Akivasha seduces Kull, then puts him into an enchanted sleep o' death on their wedding night. Kull is saved from the pyre and takes up with the slave girl - actually an undercover priestess - and her brother, a kung fu monk with a vow against taking human life, setting out to find the Breath of Valios, the only thing that can defeat Akivasha. Taking ship with a group of Kull's old pirate buddies, the heroic trio are pursued by the evil prince, who catches them just as they find the Breath, which passes into the girl, making her go all cold and shivery. The monk is killed, and Kull left for dead, but he turns up just in time to save the day by taking the Breath from the girl and passing it to Akivasha - now in scary demon form - in a kiss.

    He then declares the slaves free, and smashes the constitution with a big axe.

What's wrong with it?

    Kull is a very silly film, basically designed as a movie platform for Kevin 'Hercules' Sorbo. As a result, he is required to spend almost every moment of the film flexing his not considerable acting muscles. The plot rambles along, with exposition coming at you in dribs and drabs from a variety of minor characters with entirely unconvincing names. It is also pretty obvious how things will end up. The scary demon isn't very scary, nor terribly convincing. On the other hand, Tia Carrere's bright orange fright wig is truly disturbing in all the wrong ways.

What's right with it?

    Kull the Conqueror is entirely undemanding mind - and between Sorbo's repeated shirtlessness, and the undercover priestess's flimsy outfits, also eye - candy, and can be really rather fun. Also, while the acting won't win any Oscars, it isn't as bad as - say - Red Sonja. Sorbo is an affable enough lead - and while no Olivier certainly far better than Schwarzenegger - especially playing the not terribly cerebral Kull.

How bad is it, really?

    Kull the Conqueror is cheese, but it's honest and watchable cheese. Between Kevin Sorbo and the slave chick, both kinds of eye candy are catered for, and the undemanding plot bounces along at a decent place, never leaving too much time between fight scenes for us to say: But hang on...

Best bit (if such there is)

    Ascalante: Your bride is over three thousand years old.
    Kull: She said she was nineteen.

What's up with...?


Production Values - Although overall, not too bad, the production values are let down by the Akivasha demon at the end, which is rather plastic. Props and costumes are pretty good, making everyone look like rejects from Conan the Barbarian, rather than Conan the Destroyer. 12

Dialogue and Performances - While the dialogue occasionally sparkles with stuff like the 'she said she was nineteen' line, for the most part it is an uninspired parade of necessary backstory and convoluted prophecies. The performances are nothing special, but there is nothing truly appalling. 10

Plot and Execution - This film really has more plot than it knows what to do with, with the result that it all gets terribly confused. For once, the film would probably have been made better by abandoning some backstory and making the whole thing simpler. However, the director does manage to keep the pace up, and not dwell on the details. 15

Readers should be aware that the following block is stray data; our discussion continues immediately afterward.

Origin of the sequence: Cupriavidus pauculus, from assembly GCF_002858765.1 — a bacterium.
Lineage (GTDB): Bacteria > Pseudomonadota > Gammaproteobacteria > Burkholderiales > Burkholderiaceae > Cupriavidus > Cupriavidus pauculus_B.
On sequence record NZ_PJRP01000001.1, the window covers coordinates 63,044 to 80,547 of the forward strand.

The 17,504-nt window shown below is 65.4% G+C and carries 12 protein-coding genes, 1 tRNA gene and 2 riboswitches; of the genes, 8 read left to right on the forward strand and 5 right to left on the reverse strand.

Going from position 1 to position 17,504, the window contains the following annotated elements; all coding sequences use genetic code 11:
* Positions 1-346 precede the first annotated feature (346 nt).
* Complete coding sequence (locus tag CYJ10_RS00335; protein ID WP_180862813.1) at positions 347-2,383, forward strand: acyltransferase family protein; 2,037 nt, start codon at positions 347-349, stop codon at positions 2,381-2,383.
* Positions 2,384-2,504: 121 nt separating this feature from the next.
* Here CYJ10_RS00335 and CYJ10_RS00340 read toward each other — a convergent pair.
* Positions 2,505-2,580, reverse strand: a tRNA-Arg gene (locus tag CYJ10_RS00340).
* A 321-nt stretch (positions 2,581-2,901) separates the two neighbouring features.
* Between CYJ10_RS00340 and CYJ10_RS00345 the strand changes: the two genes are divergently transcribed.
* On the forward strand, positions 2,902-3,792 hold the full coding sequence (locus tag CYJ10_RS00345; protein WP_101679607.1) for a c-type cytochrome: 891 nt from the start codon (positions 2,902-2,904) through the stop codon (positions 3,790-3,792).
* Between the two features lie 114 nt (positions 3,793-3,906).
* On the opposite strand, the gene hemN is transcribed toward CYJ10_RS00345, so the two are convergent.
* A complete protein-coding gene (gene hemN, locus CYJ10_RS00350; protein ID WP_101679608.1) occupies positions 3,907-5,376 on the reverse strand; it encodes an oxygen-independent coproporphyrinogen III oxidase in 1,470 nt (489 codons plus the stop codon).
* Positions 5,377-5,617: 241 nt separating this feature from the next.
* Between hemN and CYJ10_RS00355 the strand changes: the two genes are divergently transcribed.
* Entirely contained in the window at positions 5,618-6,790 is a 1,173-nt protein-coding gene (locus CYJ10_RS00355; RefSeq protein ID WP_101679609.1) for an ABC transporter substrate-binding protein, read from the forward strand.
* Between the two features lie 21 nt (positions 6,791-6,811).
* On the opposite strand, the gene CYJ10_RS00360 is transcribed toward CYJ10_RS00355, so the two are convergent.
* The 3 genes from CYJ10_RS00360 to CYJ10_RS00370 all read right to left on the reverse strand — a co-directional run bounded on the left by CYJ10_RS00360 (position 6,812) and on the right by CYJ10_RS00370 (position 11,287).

Randomness - Not too high. While the plot only really makes sense in the fantasy genre, it does kind of make sense, and while jumbled, the exposition is pretty much there. 8

Waste of Potential - This was never going to be art. 5

Overall 50%

Hawk the Slayer (1980)

Directed by Terry Marcel
Starring Jack Palance, John Terry and Bernard Bresslaw

   OK. It's been a while since I've seen this one, but as I recall there's a nunnery under attack by an evil warlord (Palance), and the nuns hire a band of protectors  including a dude with a rapid-fire crossbow, an elf, a dwarf, and a giant (Bresslaw), led by the heroic Hawk (Terry), and guided by an enigmatic witch. It just happens that the evil warlord is also Hawk's brother, and once offed Hawk's fiancée for refusing to sleep with him. Oh, and Hawk has a magic sword that he can control with his mind.
    There's a showdown, and everyone but Hawk and the giant - oh, and the nuns - are killed, where after the witch encourages them to go and make a sequel. They set out, but mercifully never fulfil that quest.

What's wrong with it?

    Mostly its just tacky, but the acting is also poor. The special effects aren't very special, and the whole thing is just a cheap, fantasy knock-off of Seven Samurai, right down to the elf and his quick-draw scene.

What's right with it?

    If you're sufficiently tired not to care, it's decently diverting I guess, and the rapid-fire crossbow was kind of cool, even if it was plainly just done by looping the film.

How bad is it really?

    Pretty much of a stinker, but mostly through apathy. It's not actively appalling in the way that Conan the Destroyer or Sanctuary are; it's just dull.

Best bit


What's up with...?


Production Values - Cheap and...well, not even cheerful really. The whole thing was a little drab. 15

Dialogue and Performances - A group of actors whose ability ranged from the camp to the plain horrible truly received a script worth of their talents. 16

Plot and Execution - The plot - such as it was - was basically ripped off from Seven Samurai et al, and then mangled by poor direction and camera work. Very little effort seems to have gone into the making of this dross. 12

Randomness - Frankly, every time Hawk's in trouble, the witch springs him, to the point I ended up more interested in her than any of the other characters. Magic is used as the plot device to end all plot devices, and thus all attempts at decent continuity are abandoned. 17

Waste of Potential - Once more, this is not a film that was ever going to be a classic, but a few good ideas are maimed along the way. 10

Overall 70%